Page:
With the agriculture industry entering the seventh year of the economic reset, some producers are examining niche or value-added markets. Organic production, hemp, point of origin, and specialty crops are just a few niche markets that come to mind.
Given the changes in consumer preferences, the growth of these markets is inevitable. The millennials, Generation Z and Generation A will shape the markets. The key to these domestic and global markets will be transparency concerning point of origin. The personalization and customization from producers to the consumer will be attributes that provide initial entrance into the marketplace.
The key to market longevity is to be one, two, or three production or service differentiators ahead of the competition. A product or service can quickly become a commodity when innovation is lacking. For example, the organic milk sector has become commoditized by larger competitors taking away much of the pricing premium.
Whether it is crop or livestock, the success in the market often takes three to five years to establish the branding effect. Once established, then the task is to build off the brand. Be careful not to destroy the brand with the production process or a marketing blunder.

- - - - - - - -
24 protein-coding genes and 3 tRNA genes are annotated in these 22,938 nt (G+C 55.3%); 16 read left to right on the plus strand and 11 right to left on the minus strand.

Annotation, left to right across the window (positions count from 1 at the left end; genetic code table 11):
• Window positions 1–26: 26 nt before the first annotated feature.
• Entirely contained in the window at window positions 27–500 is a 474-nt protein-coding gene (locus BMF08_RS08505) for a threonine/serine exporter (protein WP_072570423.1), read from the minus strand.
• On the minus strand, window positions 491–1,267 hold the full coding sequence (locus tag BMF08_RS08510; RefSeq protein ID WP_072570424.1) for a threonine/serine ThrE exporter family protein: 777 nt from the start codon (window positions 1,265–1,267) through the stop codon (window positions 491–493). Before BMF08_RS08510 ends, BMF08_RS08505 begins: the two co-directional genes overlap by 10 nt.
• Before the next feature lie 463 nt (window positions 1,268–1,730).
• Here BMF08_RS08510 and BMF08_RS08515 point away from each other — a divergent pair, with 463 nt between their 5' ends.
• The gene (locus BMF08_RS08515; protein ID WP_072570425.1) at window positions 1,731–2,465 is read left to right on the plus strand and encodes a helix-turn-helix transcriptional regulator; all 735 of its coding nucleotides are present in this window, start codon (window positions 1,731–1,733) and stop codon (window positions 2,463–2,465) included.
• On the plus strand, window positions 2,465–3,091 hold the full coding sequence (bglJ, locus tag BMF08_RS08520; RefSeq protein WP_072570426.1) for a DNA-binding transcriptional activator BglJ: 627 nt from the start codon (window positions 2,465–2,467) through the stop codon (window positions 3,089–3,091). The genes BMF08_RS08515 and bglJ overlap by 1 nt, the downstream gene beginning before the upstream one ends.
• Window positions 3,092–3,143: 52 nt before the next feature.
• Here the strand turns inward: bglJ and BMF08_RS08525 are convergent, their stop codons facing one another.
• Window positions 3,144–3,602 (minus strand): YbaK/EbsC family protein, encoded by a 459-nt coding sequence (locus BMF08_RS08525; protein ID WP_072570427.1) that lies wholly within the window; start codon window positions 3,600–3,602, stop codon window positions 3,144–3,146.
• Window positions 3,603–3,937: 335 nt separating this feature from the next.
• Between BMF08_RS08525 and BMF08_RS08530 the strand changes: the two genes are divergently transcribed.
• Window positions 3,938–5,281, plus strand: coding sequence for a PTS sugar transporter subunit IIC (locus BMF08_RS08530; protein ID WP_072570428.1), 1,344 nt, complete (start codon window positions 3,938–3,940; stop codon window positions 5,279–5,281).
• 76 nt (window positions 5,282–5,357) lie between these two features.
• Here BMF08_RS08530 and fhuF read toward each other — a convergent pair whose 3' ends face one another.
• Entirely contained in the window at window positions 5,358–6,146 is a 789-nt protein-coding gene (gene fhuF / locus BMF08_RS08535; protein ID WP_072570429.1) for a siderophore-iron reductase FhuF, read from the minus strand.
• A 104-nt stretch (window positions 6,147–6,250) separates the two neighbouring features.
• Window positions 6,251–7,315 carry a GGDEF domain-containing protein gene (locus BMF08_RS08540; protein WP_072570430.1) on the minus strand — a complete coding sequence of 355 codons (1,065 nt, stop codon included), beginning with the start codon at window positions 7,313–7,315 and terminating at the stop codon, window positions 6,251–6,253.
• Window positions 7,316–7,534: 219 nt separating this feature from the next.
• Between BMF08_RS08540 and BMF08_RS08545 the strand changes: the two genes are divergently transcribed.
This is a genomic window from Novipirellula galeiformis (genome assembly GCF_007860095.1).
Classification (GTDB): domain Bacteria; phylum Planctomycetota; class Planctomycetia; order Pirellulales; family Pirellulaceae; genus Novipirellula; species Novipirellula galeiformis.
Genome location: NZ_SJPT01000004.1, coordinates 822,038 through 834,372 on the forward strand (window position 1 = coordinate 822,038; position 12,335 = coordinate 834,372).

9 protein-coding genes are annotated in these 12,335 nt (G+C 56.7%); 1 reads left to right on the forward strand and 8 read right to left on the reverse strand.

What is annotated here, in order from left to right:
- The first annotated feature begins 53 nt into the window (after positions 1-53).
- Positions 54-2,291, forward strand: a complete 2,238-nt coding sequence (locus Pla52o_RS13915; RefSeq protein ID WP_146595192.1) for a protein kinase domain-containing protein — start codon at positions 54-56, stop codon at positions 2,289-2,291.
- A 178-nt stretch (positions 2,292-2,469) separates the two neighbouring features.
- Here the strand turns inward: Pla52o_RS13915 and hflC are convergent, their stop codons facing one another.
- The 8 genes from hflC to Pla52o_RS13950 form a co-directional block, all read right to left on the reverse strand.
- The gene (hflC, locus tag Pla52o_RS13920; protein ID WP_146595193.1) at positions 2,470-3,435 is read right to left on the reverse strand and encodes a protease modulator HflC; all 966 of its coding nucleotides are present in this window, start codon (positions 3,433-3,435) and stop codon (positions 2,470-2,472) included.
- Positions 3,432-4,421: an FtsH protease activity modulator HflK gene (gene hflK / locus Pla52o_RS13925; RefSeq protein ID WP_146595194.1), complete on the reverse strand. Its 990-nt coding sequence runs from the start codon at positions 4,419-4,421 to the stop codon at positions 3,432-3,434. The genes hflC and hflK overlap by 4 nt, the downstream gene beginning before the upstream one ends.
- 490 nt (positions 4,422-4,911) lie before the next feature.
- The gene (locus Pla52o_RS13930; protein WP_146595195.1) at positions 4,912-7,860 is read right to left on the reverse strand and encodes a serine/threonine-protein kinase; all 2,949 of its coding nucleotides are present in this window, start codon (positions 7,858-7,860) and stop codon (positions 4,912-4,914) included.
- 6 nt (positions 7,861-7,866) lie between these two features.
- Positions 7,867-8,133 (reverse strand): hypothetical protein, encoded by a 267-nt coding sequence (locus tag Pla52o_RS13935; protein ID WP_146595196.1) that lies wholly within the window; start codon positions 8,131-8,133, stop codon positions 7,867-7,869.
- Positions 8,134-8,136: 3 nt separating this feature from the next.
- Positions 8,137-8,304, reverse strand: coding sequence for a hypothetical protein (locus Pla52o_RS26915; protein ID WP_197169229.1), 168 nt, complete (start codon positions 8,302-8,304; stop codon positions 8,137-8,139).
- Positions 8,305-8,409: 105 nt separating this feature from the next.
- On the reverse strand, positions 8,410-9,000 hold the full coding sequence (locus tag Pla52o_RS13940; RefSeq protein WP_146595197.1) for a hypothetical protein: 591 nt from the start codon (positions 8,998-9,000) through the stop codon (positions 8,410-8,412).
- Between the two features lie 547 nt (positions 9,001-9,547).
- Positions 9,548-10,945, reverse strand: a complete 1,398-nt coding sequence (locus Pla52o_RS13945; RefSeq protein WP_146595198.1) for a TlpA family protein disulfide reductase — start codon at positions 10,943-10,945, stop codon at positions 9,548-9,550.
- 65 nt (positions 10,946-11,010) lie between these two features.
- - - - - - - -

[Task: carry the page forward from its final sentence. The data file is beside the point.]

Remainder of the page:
Study the industry and determine the trends, direction of the market, and the competition. The key to success is the alignment of your land, labor, and capital resources with your talents and management skills. Then, layer your resources and skills with the wants and needs of the marketplace. The ability to align these three categories is 95 percent of success.
Niche markets will be a trend for young producers, particularly those coming from outside the industry or coming back to the industry. Study consumer trends in Europe, Australia, New Zealand, and Canada for possible new markets. Look for niche markets to be a major trend from 2020 to 2030. Remember, just because your operation is not located near a metropolitan area does not mean that you cannot be successful operating in a niche market.